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Mental Health outlines staffing shortages

Last year, staffing shortages at the Alabama Department of Mental Health caused a temporary halt in admissions at one of three remaining state hospitals that provide long-term mental health care.

A unit at another hospital was closed because of a lack of staff, ADMH Commissioner Kim Boswell recently told Alabama Daily News.

Staffing, Boswell said, is the department’s biggest challenge.

“Our ability to build out the crisis system of care is absolutely contingent on our ability to be able to recruit,” Boswell said about the ongoing effort to place crisis centers around the state.

Outside the hospitals, where community based providers use ADMH funding to deliver mental health, intellectual disability and substance addiction services to thousands of Alabamians, a staffing shortage that existed prior to the COVID-19 pandemic has only worsened.

According to the Alabama Council for Behavioral Healthcare, an association of public and nonprofit providers, its members had about 740 staff vacancies in the fall of 2020. In January of this year, they had 1,142 vacancies.

The shortages within ADMH’s structure include entry level staff who don’t need specific training to provide direct care to patients as well as clinical staff with medical training.

Pay is a significant part of the problem, said Holly Caraway McCorkle, executive director of the council. On average, a therapist with a master’s degree starts at about $40,000, she said. That’s about $3,000 less than a public school teacher with a bachelor’s degree.

“We are losing people to school systems,” Caraway McCorkle said.We cannot continue to pay at this level and meet the demands of the community.”

Boswell told ADN the hospital staffing situation has improved since the department was approved to raise pay for entry level, direct care positions by $2 an hour to almost $14 to $16 an-hour, depending on the shift.

While those employees aren’t providing the clinical health care, they are doing the day-to-day care necessary to support treatments.

“And they’re the individuals who spend the most time with our patients,” Boswell said. “That’s the group we have the biggest challenge getting and keeping.”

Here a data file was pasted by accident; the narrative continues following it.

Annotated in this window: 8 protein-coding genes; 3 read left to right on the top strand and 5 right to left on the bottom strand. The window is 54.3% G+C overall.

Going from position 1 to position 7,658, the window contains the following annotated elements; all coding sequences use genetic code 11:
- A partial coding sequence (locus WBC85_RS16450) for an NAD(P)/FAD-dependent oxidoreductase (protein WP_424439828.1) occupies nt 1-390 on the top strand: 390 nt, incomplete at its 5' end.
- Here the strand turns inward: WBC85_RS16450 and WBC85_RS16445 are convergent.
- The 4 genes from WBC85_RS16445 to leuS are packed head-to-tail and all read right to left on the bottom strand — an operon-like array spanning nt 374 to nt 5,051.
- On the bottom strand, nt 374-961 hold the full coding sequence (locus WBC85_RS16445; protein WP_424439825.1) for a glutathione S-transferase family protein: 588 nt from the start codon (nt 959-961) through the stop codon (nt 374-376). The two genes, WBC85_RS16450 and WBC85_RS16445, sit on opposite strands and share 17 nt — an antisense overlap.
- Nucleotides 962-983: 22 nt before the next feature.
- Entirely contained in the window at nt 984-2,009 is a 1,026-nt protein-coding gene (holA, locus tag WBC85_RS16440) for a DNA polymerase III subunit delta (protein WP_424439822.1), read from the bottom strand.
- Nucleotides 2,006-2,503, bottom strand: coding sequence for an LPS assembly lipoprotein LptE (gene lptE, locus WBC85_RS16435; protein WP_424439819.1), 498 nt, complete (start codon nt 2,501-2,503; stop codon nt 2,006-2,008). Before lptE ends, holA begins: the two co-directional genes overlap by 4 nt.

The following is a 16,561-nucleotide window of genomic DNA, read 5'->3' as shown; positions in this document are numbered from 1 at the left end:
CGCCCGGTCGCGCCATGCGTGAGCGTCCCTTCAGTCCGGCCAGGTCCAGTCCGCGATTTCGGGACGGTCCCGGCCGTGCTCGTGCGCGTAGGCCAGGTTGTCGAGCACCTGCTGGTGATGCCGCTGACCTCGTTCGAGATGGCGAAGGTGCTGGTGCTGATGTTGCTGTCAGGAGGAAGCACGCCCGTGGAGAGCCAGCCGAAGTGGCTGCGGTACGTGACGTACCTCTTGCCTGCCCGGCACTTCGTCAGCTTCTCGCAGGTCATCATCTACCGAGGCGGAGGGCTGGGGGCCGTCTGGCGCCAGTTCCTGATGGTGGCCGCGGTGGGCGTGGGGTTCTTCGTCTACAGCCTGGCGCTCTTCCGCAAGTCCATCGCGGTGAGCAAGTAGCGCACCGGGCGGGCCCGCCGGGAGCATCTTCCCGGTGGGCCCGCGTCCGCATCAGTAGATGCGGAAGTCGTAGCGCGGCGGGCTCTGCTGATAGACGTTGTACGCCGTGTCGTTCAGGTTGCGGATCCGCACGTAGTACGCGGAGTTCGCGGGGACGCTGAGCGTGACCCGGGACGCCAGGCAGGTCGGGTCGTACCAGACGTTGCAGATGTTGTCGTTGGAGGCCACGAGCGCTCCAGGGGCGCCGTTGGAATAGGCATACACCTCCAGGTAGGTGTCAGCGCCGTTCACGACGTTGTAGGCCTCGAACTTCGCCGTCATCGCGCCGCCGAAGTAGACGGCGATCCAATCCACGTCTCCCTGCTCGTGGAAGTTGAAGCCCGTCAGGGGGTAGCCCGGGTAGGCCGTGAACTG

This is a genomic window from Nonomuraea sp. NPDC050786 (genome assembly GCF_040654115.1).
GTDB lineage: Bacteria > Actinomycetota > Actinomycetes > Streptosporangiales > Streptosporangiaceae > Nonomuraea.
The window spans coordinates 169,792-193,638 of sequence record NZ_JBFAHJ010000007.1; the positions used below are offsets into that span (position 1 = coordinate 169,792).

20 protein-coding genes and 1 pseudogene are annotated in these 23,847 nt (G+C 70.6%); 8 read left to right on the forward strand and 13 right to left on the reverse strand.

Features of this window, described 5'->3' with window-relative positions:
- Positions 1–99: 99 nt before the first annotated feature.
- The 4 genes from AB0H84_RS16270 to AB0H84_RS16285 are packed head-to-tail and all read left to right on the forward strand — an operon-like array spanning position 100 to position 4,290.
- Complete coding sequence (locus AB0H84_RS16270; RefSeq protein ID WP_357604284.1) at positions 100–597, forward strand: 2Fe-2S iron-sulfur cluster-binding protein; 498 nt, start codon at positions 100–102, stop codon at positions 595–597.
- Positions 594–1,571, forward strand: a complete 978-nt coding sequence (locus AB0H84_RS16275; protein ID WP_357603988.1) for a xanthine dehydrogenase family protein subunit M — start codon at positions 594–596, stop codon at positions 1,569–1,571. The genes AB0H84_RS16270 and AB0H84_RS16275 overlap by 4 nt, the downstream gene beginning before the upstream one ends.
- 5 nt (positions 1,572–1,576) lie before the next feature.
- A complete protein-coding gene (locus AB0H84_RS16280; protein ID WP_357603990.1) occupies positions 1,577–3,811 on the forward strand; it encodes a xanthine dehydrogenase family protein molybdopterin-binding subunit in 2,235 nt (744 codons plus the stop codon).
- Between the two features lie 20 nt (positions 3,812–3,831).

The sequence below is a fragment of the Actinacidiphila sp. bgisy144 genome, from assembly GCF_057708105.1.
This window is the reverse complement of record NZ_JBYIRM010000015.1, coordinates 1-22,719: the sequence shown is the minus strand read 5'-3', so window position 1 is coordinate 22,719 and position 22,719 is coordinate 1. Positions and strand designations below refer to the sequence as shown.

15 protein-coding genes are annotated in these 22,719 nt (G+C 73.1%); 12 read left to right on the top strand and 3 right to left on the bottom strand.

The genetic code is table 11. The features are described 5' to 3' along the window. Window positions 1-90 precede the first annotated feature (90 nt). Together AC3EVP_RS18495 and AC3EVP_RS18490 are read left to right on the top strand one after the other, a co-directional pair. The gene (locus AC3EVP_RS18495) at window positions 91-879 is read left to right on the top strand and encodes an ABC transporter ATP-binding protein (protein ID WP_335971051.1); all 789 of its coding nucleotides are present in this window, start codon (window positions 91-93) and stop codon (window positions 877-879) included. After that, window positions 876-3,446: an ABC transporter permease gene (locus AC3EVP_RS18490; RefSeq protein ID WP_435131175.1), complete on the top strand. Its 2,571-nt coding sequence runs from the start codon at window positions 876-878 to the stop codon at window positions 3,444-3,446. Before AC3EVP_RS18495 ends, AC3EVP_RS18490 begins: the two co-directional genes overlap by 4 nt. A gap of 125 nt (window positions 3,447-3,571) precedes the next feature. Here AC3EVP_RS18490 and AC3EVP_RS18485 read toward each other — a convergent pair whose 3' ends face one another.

On Wednesday, Boswell requested from lawmakers a $41.4 million funding increase in fiscal year 2024, much of which would be dedicated to increasing pay for staff at community providers.

“One of the most important things we’d like to do is align wages across settings,” Boswell told lawmakers during a State House budget hearing in advance of the legislative session.

Several legislators on Wednesday shared stories about trying to help constituents in crisis.

“Absolutely, we need more beds,” Boswell said in response to a story about a young man with mental health needs who has been in and out of jail because care can’t be found.

Rep. Pebblin Warren, D-Tuskegee, told Boswell she needed to be aggressive in her request to lawmakers.

“I want (the Legislature) to understand this is a crisis,” Warren said.

The department is trying a variety of approaches to retain and grow its workforce.

Last summer, the department hired a staffing agency to help with what Boswell hoped was a short-term need. That contract will now run through April or May, she said.

For the current fiscal year, Gov. Kay Ivey and lawmakers allocated a record $193.1 million to ADMH. Both Boswell and Caraway McCorkle said they’re grateful for the renewed focus and funding on mental health services following agency budget cuts more than a decade ago.

One of the major burdens for providers now is uncompensated care, the cost of caring for those who are uninsured and under insured. It totals about $41 million for mental health services, $8 million of which for substance abuse each year, Boswell said. She would like the state to pay for more of that care in fiscal 2024.

“In essence, our community mental health centers are required to serve anyone without regard for ability to pay,” Boswell said. “If we could cover that uncompensated care, our community mental health centers could offer wages that are at least competitive in the market.” 

Teena McGuinness, a professor emerita at the University of Alabama Birmingham’s School of Nursing and member of the Alabama National Alliance on Mental Illness, said more than ever, mental health conditions are highly treatable. However, the scarcity of workers, McGuinness said, will continue unless Alabama builds its pipeline.

McGuinness and NAMI also advocate for Medicaid expansion. Alabama is one of a few states that never expanded Medicaid coverage for low-income earners under the federal Affordable Care Act.

“We need to take advantage (of expansion),” she said. “It’s the poor people and the people with mental illness who suffer the most.”

Another way to expand care, McGuinness said, is to expand the scope of practice for psychiatric nurse practitioners. She said Alabama is losing the nurses to the 26 states that allow them to do more.

“We cannot continue in this way,” McGuinness said. “When there is a lack of mental health access, people die.”

Boswell Wednesday also detailed efforts to serve more people in need, including expanded telehealth options for youth services.

Meanwhile, there is a need for in-patient psychiatric space for youths in Madison and Lee counties.

Boswell said about 800 youths per year are sent out of the Huntsville area if they need in-patient care. Meanwhile, Children’s Hospital in Birmingham is overwhelmed by the need for in-patient  care.

“A lot of what you’re beginning to see now is a building out of a system for kids that looks like the work that we’ve been doing for adults because there’s a crisis going on there,” Boswell said.

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